A young, freckled Shane McConkey fidgets in front of the camera, laughing uncomfortably, and says, “You got to do what you got to do to have fun.” And as we watch the opening clips of the fun-loving, good-humored pro skier, we feel a bittersweet twinge, because we know his life will end in a tragic accident.
The documentary neatly lays out all the events leading to March 2009 in the Dolomites, from his early days of struggling to find his place in the world to discovering the extreme sports that would shoot him to fame. McConkey was an admitted man-child, doing silly things like skiing down slopes completely naked, always pursuing bigger and bigger thrills. But after meeting his wife, Sherry, and the birth of their daughter, Ayla, the man who once said “I’ll never stop” was possibly considering that it was time to slow down and get the “maximum enjoyment out of life” with his family.
Back and forth, McConkey cuts between McConkey’s extraordinary stunts and his last days. The looming moment of his fall is excruciating—and hard to watch when it finally comes. Thankfully, the documentary spares us, only giving us a glimpse of the cameramen in the helicopter rather than what they witnessed. The grief we see among those who loved him is brief yet palpable. But the emotion we’re left with is more uplifting, as the film ends in a manner perfectly befitting McConkey’s spirit—with J.T. Holmes, who was in Italy with McConkey, telling a story of how this consummate prankster got the last laugh—even in death—by stealing Holmes’s money as part of an ongoing joke.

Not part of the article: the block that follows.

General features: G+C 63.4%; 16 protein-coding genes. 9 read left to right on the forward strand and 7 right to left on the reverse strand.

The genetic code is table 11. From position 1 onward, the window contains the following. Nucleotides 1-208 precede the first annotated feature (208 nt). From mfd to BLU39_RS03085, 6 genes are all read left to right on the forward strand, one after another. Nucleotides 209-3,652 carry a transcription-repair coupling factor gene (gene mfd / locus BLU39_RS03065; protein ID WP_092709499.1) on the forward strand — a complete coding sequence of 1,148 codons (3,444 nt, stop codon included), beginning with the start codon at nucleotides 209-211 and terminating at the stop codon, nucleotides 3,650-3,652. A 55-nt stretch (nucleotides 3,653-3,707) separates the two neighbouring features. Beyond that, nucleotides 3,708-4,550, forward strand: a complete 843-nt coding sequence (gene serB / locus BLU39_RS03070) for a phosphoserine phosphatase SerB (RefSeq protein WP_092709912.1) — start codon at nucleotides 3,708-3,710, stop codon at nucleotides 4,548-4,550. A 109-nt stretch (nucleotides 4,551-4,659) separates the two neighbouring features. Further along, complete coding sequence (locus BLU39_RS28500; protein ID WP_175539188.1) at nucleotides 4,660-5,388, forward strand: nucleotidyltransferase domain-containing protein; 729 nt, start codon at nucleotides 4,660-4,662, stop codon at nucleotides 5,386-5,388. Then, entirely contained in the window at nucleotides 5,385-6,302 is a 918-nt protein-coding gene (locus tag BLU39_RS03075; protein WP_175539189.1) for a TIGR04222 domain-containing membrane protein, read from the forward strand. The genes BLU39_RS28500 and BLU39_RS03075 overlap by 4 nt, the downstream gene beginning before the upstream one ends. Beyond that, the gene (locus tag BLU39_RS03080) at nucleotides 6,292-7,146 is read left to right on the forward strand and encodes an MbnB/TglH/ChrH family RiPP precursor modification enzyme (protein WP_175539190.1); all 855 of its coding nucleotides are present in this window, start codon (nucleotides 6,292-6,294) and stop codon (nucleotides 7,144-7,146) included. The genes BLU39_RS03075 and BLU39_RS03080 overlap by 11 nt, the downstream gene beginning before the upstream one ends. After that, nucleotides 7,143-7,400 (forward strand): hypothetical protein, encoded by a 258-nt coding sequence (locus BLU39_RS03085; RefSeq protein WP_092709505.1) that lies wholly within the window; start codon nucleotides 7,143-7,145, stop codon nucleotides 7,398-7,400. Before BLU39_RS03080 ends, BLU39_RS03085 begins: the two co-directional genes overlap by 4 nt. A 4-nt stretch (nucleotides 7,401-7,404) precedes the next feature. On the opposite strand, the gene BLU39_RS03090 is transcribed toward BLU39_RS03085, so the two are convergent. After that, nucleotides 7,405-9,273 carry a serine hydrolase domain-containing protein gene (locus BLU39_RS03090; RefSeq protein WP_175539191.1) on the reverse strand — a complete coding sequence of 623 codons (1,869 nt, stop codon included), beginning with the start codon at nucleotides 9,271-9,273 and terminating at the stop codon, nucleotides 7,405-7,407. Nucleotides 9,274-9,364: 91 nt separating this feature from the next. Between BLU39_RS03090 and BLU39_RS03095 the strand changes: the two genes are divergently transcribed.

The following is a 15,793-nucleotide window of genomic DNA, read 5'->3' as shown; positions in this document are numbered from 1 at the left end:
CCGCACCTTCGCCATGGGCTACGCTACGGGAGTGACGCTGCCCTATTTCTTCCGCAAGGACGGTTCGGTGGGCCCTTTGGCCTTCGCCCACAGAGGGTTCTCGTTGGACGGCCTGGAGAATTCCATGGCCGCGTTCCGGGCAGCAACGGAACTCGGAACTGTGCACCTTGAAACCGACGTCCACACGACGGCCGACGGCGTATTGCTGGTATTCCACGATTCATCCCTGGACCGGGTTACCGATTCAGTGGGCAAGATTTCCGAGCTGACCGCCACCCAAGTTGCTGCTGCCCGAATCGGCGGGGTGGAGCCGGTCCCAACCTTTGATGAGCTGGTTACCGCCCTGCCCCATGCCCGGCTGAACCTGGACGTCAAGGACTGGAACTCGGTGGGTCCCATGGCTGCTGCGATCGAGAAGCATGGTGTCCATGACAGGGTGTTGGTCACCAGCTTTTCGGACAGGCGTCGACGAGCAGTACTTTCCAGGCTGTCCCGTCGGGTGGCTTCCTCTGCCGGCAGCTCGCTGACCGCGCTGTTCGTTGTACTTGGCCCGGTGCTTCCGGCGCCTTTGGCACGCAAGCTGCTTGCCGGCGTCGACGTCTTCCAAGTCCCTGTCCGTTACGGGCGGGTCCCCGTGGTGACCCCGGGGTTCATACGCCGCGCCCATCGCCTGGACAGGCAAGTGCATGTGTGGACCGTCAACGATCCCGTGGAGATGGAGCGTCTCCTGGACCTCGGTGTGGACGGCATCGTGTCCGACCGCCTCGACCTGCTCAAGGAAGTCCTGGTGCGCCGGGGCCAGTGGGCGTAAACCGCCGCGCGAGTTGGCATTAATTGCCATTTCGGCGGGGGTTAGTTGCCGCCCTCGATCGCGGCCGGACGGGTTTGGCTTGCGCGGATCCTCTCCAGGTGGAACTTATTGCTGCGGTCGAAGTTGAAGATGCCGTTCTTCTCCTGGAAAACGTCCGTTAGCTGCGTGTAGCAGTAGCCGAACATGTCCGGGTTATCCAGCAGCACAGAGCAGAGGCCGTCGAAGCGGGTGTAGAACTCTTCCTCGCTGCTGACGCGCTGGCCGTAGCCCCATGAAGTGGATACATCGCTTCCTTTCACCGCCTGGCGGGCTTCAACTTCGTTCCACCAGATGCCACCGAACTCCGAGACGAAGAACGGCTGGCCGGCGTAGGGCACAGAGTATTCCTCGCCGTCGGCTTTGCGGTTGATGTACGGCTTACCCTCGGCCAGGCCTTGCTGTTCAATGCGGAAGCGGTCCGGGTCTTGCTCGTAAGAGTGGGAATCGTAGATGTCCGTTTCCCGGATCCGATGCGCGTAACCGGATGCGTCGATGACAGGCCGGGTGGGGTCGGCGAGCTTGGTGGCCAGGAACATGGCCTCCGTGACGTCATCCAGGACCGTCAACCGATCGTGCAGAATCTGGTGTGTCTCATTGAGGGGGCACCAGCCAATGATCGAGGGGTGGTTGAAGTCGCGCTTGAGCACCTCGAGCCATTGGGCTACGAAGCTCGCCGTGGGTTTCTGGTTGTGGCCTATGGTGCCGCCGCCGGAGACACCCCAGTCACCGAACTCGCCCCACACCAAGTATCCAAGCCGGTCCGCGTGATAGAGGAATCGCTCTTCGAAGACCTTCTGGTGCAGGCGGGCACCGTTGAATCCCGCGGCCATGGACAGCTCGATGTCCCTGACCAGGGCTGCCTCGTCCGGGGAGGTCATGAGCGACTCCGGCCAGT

This article from the Village Voice Archive was posted on October 9, 2013